The name comes from “Sun” – Ilanga – and “Xa” (meaning “out” in Khoisan lingo). It is drawn from the ...
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REAL HIPHOP IS NOT ON THE RADIO!!
The name comes from “Sun” – Ilanga – and “Xa” (meaning “out” in Khoisan lingo). It is drawn from the essence of who we are, and where we come from as African children, a portion of history and the present. – Sun Xa
Nas straddles the fine line between wokeness and pseudo-intellectualism on Nasir. Many of these songs span the African diaspora and America’s centuries-old war against blackness.
He raps about the “black Egyptian gods,” SWAT being created to suppress the Black Panthers, the Willie Lynch letter being a hoax, the lesser conspiracy that J. Edgar Hoover was black, and the rapper’s (unfounded) claim that “Fox News was started by a black dude.”
(Media mogul Rupert Murdoch founded Fox News in 1996, and Roger Ailes oversaw the network’s direction from its inception until his death last year.) The album references Othello, the recent Philly Starbucks incident, Emmett Till, Jet magazine, and Colin Kaepernick’s protest of police shootings. Across its seven tracks, Nasir raises its pro-black, pan-African fist at nearly every turn.” – Pitchfork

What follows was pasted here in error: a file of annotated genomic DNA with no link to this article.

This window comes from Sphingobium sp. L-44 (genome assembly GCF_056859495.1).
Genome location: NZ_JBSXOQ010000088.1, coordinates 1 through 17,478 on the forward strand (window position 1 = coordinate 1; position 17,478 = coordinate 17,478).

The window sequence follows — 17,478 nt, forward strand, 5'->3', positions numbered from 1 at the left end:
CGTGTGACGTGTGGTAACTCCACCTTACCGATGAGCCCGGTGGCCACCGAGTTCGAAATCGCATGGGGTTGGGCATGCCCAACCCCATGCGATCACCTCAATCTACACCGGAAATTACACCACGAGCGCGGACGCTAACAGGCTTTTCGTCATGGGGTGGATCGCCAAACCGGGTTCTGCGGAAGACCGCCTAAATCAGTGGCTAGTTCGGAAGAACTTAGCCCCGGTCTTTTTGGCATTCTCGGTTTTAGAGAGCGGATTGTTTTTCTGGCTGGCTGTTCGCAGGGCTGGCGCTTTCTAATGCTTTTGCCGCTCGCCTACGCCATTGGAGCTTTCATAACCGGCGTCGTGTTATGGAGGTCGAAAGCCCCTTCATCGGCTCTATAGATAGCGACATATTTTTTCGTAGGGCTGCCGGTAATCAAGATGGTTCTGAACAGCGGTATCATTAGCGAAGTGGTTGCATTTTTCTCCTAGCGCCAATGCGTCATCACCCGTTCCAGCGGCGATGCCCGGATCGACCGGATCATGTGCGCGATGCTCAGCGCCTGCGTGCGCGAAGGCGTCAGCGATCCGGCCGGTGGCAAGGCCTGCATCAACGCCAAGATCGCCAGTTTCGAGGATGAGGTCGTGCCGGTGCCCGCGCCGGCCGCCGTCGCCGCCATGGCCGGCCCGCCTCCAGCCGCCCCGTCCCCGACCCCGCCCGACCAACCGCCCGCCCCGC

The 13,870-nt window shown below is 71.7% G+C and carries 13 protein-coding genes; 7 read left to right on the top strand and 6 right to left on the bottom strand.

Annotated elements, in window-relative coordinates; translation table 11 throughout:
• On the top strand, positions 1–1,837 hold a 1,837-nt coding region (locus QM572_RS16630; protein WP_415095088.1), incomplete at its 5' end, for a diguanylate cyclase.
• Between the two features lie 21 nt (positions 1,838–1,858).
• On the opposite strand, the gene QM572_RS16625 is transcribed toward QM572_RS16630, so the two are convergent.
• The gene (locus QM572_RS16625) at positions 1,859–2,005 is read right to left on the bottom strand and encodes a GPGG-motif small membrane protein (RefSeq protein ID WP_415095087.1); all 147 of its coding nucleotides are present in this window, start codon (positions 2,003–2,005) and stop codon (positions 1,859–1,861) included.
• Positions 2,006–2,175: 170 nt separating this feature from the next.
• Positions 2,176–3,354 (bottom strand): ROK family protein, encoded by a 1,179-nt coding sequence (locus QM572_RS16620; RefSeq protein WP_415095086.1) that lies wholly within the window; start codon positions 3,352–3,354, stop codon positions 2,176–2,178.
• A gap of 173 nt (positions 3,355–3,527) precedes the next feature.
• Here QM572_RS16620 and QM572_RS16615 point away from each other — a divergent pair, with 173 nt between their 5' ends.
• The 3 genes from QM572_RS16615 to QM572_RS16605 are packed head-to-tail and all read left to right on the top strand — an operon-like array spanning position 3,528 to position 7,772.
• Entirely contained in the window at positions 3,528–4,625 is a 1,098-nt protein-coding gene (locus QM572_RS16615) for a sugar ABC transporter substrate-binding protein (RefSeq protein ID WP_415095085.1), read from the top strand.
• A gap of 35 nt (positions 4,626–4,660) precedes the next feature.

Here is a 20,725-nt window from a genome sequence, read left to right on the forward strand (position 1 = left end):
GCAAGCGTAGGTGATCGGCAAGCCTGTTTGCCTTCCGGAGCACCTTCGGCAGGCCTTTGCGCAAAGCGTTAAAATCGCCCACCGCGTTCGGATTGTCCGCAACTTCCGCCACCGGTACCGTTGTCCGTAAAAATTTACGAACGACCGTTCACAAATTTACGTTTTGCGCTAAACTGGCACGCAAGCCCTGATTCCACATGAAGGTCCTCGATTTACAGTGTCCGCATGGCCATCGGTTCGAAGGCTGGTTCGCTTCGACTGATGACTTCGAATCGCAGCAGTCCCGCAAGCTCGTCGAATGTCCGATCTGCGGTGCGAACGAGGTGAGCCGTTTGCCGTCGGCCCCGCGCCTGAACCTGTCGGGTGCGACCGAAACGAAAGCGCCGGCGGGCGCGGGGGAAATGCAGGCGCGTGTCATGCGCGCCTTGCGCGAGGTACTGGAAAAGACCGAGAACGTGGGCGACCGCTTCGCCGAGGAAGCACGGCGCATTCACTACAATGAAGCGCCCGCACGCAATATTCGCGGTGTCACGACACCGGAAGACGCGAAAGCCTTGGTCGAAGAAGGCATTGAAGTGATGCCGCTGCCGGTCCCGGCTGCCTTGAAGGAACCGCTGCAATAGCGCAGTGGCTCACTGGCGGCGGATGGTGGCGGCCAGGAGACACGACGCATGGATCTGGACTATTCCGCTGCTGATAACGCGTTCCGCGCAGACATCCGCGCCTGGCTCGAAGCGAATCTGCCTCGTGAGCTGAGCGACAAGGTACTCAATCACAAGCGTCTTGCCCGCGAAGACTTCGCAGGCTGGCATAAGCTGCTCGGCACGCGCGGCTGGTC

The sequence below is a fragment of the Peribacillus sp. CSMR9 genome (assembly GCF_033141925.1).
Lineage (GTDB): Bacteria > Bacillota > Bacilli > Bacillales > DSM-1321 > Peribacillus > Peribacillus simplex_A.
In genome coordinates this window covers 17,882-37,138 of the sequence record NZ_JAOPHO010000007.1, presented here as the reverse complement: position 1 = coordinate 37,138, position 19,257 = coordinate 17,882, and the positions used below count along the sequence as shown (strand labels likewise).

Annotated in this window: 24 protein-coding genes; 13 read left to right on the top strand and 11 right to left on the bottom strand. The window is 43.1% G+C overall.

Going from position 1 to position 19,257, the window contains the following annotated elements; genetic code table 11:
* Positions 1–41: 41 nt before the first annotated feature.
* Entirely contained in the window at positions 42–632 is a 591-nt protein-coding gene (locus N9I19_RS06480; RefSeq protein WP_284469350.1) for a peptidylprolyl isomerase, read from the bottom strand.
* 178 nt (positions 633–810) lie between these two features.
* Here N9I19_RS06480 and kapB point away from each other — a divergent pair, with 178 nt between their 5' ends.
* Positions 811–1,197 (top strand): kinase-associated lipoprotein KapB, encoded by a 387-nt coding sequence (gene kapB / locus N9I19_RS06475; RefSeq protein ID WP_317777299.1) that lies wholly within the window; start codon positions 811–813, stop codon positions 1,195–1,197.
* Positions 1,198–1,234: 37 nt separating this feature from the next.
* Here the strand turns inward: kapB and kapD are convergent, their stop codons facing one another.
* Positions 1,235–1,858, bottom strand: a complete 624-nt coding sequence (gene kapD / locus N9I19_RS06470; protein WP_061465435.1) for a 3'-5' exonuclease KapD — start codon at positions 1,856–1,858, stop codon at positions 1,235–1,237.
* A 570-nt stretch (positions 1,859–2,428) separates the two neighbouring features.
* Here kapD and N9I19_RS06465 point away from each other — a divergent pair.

by Terry Heick
Let’s start this post out clarifying what it is not.
This isn’t about why to teach with hip-hop. It’s also not about how to teach with hip-hop. Nor is it a political statement, an endorsement of controversial language and themes, or something you can just play for your students on a whim with no preparation. If you “hate rap music”–and your classroom is all about you–then don’t read any further. This post won’t change your mind.
Though he does not mention Kanye by name in the tweet, Wiz seems ready to put his issues with West behind him. Kanye recently mentioned Wiz in his “Yikes” verse where he rapped, “We could be in North Korea, I could smoke with Wiz Khalifa.” When asked by TMZ about the lyrics, Wiz seemed to appreciate the gesture and revealed it was “all love” between himself and West.